Show Hide image

Actually, women, you do need feminism

Women Against Feminism is not only ahistorical, but fundamentally misreads the nature of feminism and the current status of women.

A screenshot from the “Women Against Feminism” tumblr

Australian university campuses last week marked Bluestocking Week, a celebration that remembers the first women who entered English universities in the late 19th century.

Women in lecture halls were pioneering. Yet these trailblazers couldn’t sit exams or expect to graduate with an actual degree. Newnham College for women at Cambridge University was established in 1871, but it was not until 1948 that women could hold a full Cambridge degree.

This is merely one area of discrimination that restricted what women could do with their lives. The reality of how little choice women had only a century ago is nevertheless absent in contemporary manifestations of anti-feminism, such as “Women Against Feminism”.

The phenomenon began on Tumblr, with women taking photographs of themselves holding signs that explain their reasons for opposing feminism. The site has been online since July 2013, but it’s only in the last month that it’s really started to generate heat online. Women’s statements range from claims that men are now the true victims of discrimination, to homophobic categorisations of feminists as “man-haters” and “lesbians”.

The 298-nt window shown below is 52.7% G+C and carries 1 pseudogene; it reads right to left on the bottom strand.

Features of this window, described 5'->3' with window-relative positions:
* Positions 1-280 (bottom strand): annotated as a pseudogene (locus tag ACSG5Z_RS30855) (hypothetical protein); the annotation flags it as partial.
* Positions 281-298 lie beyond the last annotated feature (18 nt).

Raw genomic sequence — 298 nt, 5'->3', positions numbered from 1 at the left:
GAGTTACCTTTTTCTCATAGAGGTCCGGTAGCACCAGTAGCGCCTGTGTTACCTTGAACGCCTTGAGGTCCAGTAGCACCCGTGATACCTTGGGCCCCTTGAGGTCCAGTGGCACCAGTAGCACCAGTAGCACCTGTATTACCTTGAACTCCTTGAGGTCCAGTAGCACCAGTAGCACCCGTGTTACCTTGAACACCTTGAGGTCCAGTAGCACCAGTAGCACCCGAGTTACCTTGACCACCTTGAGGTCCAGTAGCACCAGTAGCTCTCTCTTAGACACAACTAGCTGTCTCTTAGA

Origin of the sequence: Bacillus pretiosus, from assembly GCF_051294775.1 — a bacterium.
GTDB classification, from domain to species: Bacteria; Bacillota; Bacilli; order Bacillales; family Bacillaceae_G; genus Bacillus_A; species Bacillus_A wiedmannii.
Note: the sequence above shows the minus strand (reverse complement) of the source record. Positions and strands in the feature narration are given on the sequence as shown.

Any social justice movement with a long history and diverse adherents will exhibit contradictions and problematic ideas. However, Women Against Feminism is not only ahistorical, but fundamentally misreads the nature of feminism and the current status of women.

Let’s work through some of the common assumptions made in these anti-feminist declarations.

(1) “Men and women already have equal rights where I live.”

It is indeed true that in many Western nations women enjoy formal equality, but substantive equality remains elusive. Any of these rights also has the potential to be revoked at any time. Abortion rights, in particular, are continually challenged and overturned. We cannot simply say that feminism has done its work and that women will enjoy the rights and freedoms it has helped to achieve indefinitely.

Also, people regularly travel and migrate. Things might be better “where you live”, but what if you want to go somewhere where women aren’t allowed to drive, gain an education, or report a rape?

(2) “I was raised to be an independent woman not a victim of anything.”

Prior to feminist activism, it would have been impossible for most women to be “independent”, regardless of their parents' intentions. At various points in history, women couldn’t inherit property, work outside the home, learn to read, or even walk down the street unaccompanied. The efforts of generations of feminists helped to give women a say in government, the right to be educated, and social and sexual freedoms.

An independent woman would want to pursue any path in life that she wishes. She’s the kind of woman who would speak up when informed that her job has been made redundant because she’s pregnant, or who would get angry when told that she can’t walk home alone because otherwise she’d be inviting sexual assault. Independence and refusal to be a victim are feminist qualities.

(3) “I am an abomination to feminists” (because I am a stay-at-home mother).